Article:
Government be ordered to investigate the incidents reported
in the newspapers and to submit its findings to the court.
The Government submitted its report to the court in August
stating that it had taken action against perpetrators of violence
against members of the minority communities wherever such
incidents took place. The Government report said investigations
revealed that many of the reports were false or exaggerated.
On April 28, 2002, Madan Gopal, a Hindu priest, was stabbed
to death by a criminal gang at Radha Madan Asram in Khagrachhari.
The criminals also looted gold statues from the temple. Newspaper
reports quoted temple authorities as saying that the killing
of the priest was a result of the assailants' failed attempt
On April 22, 2002, a Buddhist monk, Ganojyoti Mohasthobir,
was killed at a Buddhist temple and orphanage at Rauzan in
Chittagong. According to media reports, his killing was related
to a land dispute. Home Minister Altaf Hossain Chowdhury and
Foreign Minister Morshed Khan visited the temple after the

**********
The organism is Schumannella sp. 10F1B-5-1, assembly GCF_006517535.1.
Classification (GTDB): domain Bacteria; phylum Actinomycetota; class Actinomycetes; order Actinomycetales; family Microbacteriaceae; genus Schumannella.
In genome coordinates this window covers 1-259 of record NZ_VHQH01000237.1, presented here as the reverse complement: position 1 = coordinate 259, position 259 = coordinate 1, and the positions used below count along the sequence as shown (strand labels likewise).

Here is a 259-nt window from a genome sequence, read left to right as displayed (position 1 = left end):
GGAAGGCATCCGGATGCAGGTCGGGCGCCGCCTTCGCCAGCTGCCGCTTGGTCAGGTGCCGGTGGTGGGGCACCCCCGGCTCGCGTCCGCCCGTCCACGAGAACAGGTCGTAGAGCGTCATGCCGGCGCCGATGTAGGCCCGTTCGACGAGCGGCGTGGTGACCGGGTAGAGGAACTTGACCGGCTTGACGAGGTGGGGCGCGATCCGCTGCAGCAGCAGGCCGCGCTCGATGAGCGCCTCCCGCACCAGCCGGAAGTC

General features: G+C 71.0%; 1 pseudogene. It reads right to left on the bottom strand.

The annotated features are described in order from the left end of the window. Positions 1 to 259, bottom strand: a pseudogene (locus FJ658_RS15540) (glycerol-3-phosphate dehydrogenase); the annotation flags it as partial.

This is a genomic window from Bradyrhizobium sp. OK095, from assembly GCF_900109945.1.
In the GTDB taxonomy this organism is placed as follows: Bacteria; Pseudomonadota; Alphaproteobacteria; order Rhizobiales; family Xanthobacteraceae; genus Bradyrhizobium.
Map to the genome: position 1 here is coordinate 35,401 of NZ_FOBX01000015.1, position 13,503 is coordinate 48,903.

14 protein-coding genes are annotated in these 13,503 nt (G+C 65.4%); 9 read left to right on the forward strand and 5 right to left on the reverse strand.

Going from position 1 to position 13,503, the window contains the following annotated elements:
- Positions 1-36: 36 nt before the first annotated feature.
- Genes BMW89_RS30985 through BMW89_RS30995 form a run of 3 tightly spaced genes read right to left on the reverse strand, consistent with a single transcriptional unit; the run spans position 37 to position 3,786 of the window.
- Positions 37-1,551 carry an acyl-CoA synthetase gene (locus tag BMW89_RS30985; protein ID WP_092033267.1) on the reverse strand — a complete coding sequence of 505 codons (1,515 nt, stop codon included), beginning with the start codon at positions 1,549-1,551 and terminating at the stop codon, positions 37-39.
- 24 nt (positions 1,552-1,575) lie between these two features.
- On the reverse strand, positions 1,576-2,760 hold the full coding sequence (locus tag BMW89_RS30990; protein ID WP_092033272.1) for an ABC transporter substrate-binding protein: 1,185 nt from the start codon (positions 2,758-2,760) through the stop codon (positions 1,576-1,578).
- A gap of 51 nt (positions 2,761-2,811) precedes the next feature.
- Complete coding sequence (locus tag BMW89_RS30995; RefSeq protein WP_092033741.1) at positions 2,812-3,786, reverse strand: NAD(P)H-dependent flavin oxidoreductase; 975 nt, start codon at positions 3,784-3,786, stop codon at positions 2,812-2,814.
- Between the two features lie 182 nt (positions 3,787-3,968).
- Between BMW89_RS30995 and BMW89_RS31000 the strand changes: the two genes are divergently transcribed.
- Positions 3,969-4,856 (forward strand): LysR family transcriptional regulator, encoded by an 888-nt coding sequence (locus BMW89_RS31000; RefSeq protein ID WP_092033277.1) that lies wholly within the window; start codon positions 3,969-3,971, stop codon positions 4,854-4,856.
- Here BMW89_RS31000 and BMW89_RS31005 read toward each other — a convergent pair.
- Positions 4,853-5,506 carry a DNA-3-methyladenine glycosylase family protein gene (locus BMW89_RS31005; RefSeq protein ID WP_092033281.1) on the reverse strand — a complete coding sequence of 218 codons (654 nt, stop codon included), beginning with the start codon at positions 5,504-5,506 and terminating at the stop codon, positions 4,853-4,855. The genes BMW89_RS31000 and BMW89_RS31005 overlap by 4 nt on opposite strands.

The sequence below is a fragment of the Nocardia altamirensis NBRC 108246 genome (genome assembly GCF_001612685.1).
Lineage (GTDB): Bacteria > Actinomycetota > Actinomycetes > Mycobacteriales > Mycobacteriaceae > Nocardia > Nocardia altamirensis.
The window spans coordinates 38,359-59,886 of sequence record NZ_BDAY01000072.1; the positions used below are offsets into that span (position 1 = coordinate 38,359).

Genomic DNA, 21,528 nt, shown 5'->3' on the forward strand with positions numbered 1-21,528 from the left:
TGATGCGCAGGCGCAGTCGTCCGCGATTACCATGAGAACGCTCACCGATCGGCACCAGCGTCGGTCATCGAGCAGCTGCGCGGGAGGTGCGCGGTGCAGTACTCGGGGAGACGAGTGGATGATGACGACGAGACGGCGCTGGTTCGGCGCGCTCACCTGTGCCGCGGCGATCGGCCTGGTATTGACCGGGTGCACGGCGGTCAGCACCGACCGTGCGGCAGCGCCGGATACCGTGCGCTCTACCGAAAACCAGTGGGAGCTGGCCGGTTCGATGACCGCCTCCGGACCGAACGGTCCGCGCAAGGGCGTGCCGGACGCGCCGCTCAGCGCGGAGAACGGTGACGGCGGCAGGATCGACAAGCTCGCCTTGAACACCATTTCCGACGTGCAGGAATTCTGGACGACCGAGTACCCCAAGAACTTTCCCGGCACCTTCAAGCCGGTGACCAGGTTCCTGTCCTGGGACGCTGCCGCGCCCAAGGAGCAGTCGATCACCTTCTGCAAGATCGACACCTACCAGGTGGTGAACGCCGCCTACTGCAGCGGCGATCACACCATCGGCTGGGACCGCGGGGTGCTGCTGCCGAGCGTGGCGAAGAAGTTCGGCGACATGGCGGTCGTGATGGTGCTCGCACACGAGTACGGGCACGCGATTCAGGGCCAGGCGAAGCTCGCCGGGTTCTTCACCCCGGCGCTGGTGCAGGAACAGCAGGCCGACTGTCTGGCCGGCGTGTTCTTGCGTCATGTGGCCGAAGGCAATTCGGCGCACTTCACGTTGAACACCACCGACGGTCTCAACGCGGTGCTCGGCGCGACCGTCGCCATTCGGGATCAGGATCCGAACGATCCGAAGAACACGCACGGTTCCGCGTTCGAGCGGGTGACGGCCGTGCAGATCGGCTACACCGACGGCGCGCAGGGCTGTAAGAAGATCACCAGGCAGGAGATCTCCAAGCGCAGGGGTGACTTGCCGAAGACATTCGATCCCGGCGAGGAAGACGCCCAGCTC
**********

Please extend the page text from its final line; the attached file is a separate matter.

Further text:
killing. They assured the public that the incident would be
properly investigated and that those involved would be brought
to trial. On December 22, 2002, police arrested a suspect
in connection with the case, which remained under investigation
at the end of the reporting period.
One human rights activist claimed that, especially after the
October 2001 elections, religious minority groups have been
targeted for acts of violence, which has led to the necessity
of guards being present at church and temple ceremonies.
In November 2001, Principal Gopal Krishna Muhuri of Nazirhat
College in Chittagong was killed by unidentified assailants.
Following the killing, Hindus staged a violent demonstration,
claiming that Muhuri was killed because he was a Hindu. Muhuri's
family stated that he was unpopular with the Jammat-i-Islami
party because he refused it and other political parties access
to the college's campus. It was unclear whether the killing
was connected to the attacks against Hindus after the October
2001 elections. In November 2002, police filed a case against
12 persons, including 3 teachers and an accountant at the
college. On February 6, a Chittagong court sentenced four